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How to Get a Peloton-Style Workout Without Splurging

Don’t want to pay $1,900 for a Peloton bike, plus a subscription fee for classes? Here are ways to reduce the cost of using tech to exercise at home.

Lisa Whitney, a dietitian in Reno, Nev., came across the deal of a lifetime about two years ago. A fitness studio was going out of business and selling its equipment. She scored an indoor exercise bike for $100.

Ms. Whitney had no desire to upgrade to one of Peloton’s $1,900-plus luxury exercise bikes, which include a tablet to stream classes and sensors that track your speed and heart rate. So she further modified her bike to become a do-it-yourself Peloton, buying sensors and indoor cycling shoes.

The grand total: about $300, plus a $13 monthly subscription to Peloton’s app. Not cheap, but a significant discount to what she might have paid.

“I’m happy with my setup,” Ms. Whitney, 42, said. “I really don’t think upgrading would do much.”

But all of that can be expensive. The minimum prices of an Apple Watch and iPhone add up to $600, and Apple Fitness Plus costs $10 a month. Then to stream classes on a big-screen TV instead of a phone while you exercise, you need a streaming device such as an Apple TV, which costs about $150. The full Peloton experience is even pricier.

With the economy in a funk, many of us are trying to tighten our spending while maintaining good health. So I experimented with how to minimize the costs of doing video-instructed workouts at home, talked to tinkerers and assessed the pros and cons.

To start my experiment for working out at home on the cheap, the first question I tackled was whether to subscribe to a fitness app or stream classes from YouTube for free. Both largely provide videos of instructors guiding you through workouts.

One immediate downside was almost too much content — often hundreds of videos per YouTuber — making it difficult to pick a workout. Even when I finally chose a video, I learned I had to brace myself for some quality issues.

Those issues aside, I was able to do all of the exercises demonstrated by these YouTubers, and they left me winded and sweaty. For the cost of free, I can’t complain much. Most important, Yoga With Adriene succeeded in making me feel less dead inside.

To compare the free YouTube exercise videos with the paid experience, I subscribed to Peloton and Apple Fitness Plus on my Apple TV set-top box. I did workouts using both products for the last two months.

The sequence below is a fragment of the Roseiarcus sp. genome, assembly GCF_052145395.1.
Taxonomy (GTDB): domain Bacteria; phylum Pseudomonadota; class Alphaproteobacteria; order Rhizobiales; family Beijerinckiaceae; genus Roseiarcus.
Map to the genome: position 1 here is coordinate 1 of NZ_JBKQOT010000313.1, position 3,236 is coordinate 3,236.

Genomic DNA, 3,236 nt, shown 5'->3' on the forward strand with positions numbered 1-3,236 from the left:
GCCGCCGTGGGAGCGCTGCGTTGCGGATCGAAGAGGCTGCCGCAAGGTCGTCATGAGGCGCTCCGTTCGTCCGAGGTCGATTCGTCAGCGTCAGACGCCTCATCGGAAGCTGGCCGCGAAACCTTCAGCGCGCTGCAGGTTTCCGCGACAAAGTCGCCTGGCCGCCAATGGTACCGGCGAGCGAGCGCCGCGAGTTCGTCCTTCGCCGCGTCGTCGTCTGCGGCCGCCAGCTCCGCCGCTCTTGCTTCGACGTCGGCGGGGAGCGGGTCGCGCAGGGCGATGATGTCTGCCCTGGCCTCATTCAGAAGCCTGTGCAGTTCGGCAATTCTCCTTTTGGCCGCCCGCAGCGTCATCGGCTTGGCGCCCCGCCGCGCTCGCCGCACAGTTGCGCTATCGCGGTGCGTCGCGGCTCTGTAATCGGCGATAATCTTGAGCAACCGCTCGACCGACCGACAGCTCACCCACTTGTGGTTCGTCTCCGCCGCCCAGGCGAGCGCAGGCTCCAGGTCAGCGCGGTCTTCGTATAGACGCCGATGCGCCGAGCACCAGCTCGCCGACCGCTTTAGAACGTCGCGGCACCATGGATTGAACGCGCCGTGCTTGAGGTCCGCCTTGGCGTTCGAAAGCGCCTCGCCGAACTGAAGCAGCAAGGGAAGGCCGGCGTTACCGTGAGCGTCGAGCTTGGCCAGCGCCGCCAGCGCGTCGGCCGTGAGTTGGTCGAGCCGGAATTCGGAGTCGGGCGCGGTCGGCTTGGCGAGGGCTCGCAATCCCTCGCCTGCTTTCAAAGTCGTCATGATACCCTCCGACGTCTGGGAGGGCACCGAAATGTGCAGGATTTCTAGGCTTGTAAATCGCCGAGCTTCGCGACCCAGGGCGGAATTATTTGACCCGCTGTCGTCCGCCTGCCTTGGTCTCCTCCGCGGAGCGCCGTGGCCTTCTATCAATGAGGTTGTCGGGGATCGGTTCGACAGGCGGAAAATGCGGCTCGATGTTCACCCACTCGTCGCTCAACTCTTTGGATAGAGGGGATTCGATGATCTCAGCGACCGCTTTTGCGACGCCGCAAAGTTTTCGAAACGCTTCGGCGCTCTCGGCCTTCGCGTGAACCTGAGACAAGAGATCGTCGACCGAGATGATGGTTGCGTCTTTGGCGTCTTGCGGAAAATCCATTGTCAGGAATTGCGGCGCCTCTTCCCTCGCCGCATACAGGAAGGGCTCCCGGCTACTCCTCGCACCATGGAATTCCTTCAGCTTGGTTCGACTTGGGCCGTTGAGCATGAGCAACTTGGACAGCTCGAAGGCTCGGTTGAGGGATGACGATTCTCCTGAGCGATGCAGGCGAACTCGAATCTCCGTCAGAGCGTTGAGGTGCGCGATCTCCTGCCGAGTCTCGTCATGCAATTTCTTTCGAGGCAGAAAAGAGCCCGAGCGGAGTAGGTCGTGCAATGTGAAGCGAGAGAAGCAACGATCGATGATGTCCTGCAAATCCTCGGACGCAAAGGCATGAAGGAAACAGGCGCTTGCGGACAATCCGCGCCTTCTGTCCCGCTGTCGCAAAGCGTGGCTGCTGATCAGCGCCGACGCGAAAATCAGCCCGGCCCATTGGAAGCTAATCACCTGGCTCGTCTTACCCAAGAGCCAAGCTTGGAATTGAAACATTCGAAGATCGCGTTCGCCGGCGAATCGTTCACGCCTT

Peloton and Apple Fitness Plus addressed many of the problems plaguing the free exercise content.

For one, workouts were organized into categories by the type of workout, including yoga, strength training and core, and then by the difficulty or duration of the workout. It took little time to choose a workout.

In both Peloton and Apple Fitness Plus, video and audio quality were very clear, and the workouts were shot at various angles to get a good look at what the instructors were doing. The bonus of Fitness Plus was that my heart rate and calories burned were displayed on both my Apple Watch and the TV screen.

In short, paying those subscriptions provided convenience and polish, which led to a more pleasant workout. I concluded that Peloton’s videos were worth paying $13 a month. And $10 a month is reasonable for Apple Fitness Plus, but only if you already have an Apple Watch and iPhone.

So what about exercise equipment like spin bikes? If you want the tech frills of a Peloton but don’t want to spend on the equipment, there were two main approaches.

To go the cheapest route, you can make use of a bicycle you already have. Here’s where home tinkerers can be especially crafty and resourceful.

“The D.I.Y. setup is 80 percent of the way there” to a Peloton, Mr. Sultan said.

But if you use your own bicycle or a modified spin bike and try Peloton’s app, you won’t be able to participate in the app’s so-called leader board, which shows a graphic of your progress compared with other Peloton users online.

With a D.I.Y. bike, it can also be difficult to figure out how to shift gears to simulate when the instructor is telling you to turn up the resistance — like when you are pretending to ride up a hill.

“I didn’t want to be locked into their platform,” she said of Peloton.

Category: Technology

Source: New York Times

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